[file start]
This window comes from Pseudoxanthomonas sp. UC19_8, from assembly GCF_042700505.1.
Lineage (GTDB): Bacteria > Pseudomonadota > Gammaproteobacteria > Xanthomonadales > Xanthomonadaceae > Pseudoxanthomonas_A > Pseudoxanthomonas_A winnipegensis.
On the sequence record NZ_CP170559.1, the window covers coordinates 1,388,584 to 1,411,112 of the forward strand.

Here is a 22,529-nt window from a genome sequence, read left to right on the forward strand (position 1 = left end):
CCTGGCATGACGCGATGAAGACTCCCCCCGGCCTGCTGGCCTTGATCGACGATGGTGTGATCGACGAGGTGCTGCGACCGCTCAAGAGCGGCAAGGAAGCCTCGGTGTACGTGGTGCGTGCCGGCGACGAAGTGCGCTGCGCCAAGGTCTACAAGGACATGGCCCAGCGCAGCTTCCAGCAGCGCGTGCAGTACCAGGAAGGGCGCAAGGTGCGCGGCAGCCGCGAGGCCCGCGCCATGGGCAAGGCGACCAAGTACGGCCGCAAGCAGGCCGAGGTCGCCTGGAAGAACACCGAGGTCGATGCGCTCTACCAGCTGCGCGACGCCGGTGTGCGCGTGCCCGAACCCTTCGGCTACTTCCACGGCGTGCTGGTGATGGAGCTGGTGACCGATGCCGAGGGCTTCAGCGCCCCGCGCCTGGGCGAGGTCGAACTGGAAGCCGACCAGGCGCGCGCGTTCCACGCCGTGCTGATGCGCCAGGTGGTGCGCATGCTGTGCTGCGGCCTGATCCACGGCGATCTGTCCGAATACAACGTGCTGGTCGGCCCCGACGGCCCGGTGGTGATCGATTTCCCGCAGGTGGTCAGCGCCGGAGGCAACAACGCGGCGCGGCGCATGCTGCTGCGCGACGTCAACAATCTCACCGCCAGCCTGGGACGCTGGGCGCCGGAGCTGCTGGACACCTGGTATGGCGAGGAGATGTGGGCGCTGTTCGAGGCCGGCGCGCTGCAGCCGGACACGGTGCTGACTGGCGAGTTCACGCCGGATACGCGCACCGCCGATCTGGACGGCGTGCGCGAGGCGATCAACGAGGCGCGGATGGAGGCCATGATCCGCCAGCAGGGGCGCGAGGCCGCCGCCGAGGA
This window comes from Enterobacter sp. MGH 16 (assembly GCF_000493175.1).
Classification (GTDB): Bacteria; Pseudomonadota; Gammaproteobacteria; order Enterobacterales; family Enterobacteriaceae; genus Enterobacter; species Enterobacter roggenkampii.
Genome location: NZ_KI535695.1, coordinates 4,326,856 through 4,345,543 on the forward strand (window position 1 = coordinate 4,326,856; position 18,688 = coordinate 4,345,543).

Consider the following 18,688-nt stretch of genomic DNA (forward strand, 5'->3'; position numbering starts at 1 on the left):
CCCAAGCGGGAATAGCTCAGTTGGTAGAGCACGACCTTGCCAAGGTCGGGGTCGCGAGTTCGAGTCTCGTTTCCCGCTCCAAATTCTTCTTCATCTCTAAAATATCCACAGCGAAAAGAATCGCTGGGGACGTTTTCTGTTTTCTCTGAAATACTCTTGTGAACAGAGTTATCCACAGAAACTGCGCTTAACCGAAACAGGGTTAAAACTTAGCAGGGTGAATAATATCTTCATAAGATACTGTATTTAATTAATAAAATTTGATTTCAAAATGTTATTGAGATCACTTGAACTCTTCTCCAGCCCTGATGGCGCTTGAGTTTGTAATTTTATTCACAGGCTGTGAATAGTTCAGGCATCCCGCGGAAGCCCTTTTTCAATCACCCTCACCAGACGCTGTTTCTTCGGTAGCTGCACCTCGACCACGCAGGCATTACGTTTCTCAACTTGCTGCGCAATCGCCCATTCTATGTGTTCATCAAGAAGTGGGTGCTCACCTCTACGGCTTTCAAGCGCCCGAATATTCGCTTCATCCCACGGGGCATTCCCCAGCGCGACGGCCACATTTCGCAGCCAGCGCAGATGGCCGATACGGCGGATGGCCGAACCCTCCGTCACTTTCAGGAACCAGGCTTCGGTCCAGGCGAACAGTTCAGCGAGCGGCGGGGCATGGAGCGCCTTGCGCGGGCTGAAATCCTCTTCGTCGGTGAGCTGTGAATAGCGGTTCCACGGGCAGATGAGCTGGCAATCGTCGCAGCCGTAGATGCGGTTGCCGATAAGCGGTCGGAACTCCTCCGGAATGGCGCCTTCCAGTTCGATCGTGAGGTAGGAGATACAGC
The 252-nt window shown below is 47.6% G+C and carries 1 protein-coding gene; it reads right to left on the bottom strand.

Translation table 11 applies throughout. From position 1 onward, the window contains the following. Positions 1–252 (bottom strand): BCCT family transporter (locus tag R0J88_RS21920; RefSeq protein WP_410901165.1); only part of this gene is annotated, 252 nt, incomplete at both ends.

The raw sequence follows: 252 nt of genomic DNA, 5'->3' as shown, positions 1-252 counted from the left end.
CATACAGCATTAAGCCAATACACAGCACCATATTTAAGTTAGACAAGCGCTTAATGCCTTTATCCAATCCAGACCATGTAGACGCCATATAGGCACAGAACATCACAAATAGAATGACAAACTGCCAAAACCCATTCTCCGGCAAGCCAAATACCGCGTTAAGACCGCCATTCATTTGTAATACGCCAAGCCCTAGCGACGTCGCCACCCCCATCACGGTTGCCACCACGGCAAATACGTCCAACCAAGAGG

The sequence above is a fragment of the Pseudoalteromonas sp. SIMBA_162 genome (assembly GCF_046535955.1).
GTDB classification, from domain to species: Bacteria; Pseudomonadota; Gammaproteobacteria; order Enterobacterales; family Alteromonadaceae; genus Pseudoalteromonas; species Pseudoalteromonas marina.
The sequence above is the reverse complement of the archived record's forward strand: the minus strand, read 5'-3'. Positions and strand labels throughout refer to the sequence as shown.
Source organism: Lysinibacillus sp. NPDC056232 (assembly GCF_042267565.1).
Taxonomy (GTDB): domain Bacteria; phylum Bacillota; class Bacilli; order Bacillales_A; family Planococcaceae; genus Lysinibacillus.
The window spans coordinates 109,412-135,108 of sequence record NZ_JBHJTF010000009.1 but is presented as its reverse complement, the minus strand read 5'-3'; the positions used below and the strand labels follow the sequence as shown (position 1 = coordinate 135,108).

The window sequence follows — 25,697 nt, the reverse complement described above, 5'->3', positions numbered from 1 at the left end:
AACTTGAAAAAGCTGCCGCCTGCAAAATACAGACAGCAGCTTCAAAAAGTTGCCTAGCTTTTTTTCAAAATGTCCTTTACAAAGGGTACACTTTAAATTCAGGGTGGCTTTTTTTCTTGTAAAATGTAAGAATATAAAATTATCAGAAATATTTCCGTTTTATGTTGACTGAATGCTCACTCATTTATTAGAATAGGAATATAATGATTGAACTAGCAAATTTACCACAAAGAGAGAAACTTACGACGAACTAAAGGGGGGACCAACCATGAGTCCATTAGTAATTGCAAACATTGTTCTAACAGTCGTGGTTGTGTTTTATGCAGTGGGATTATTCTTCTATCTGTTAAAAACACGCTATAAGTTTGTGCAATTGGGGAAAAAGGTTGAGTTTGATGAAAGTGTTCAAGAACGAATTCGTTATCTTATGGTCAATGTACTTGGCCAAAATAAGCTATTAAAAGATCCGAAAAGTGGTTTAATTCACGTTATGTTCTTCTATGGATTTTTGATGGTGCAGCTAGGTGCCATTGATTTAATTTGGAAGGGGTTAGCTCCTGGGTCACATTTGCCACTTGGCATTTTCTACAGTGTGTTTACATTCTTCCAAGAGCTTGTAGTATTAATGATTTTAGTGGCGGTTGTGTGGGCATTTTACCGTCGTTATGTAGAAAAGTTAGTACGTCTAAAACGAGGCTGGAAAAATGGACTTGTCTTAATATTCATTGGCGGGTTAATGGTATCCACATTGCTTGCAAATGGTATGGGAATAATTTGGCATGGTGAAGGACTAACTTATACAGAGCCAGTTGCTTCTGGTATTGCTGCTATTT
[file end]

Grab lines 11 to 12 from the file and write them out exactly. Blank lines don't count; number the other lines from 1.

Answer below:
The 252-nt window shown below is 47.6% G+C and carries 1 protein-coding gene; it reads right to left on the bottom strand.

Translation table 11 applies throughout. From position 1 onward, the window contains the following. Positions 1–252 (bottom strand): BCCT family transporter (locus tag R0J88_RS21920; RefSeq protein WP_410901165.1); only part of this gene is annotated, 252 nt, incomplete at both ends.